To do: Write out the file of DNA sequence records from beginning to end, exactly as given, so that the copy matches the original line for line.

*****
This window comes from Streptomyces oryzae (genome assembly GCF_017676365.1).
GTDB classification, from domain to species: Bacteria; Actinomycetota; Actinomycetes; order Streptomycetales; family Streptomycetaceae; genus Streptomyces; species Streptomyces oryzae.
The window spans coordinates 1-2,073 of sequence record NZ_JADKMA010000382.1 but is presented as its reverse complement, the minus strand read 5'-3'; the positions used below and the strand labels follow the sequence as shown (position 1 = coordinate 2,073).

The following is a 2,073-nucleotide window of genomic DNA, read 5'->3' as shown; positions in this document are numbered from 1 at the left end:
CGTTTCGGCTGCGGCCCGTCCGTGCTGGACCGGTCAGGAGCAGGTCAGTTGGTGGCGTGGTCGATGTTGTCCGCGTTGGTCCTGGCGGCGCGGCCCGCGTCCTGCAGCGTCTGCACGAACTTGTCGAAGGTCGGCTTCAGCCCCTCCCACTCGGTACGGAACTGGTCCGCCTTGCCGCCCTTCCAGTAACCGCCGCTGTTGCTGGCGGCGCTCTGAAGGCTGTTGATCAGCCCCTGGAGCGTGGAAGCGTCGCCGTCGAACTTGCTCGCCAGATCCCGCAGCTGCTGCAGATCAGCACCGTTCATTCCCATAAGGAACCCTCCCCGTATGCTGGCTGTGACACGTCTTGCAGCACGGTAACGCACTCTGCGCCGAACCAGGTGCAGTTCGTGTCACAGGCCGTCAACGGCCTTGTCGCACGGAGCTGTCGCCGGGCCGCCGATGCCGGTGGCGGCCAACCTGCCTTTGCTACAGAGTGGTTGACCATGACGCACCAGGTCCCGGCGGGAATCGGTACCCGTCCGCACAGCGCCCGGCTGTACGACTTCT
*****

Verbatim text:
This window comes from Streptomyces oryzae (genome assembly GCF_017676365.1).
GTDB classification, from domain to species: Bacteria; Actinomycetota; Actinomycetes; order Streptomycetales; family Streptomycetaceae; genus Streptomyces; species Streptomyces oryzae.
The window spans coordinates 1-2,073 of sequence record NZ_JADKMA010000382.1 but is presented as its reverse complement, the minus strand read 5'-3'; the positions used below and the strand labels follow the sequence as shown (position 1 = coordinate 2,073).

The following is a 2,073-nucleotide window of genomic DNA, read 5'->3' as shown; positions in this document are numbered from 1 at the left end:
CGTTTCGGCTGCGGCCCGTCCGTGCTGGACCGGTCAGGAGCAGGTCAGTTGGTGGCGTGGTCGATGTTGTCCGCGTTGGTCCTGGCGGCGCGGCCCGCGTCCTGCAGCGTCTGCACGAACTTGTCGAAGGTCGGCTTCAGCCCCTCCCACTCGGTACGGAACTGGTCCGCCTTGCCGCCCTTCCAGTAACCGCCGCTGTTGCTGGCGGCGCTCTGAAGGCTGTTGATCAGCCCCTGGAGCGTGGAAGCGTCGCCGTCGAACTTGCTCGCCAGATCCCGCAGCTGCTGCAGATCAGCACCGTTCATTCCCATAAGGAACCCTCCCCGTATGCTGGCTGTGACACGTCTTGCAGCACGGTAACGCACTCTGCGCCGAACCAGGTGCAGTTCGTGTCACAGGCCGTCAACGGCCTTGTCGCACGGAGCTGTCGCCGGGCCGCCGATGCCGGTGGCGGCCAACCTGCCTTTGCTACAGAGTGGTTGACCATGACGCACCAGGTCCCGGCGGGAATCGGTACCCGTCCGCACAGCGCCCGGCTGTACGACTTCT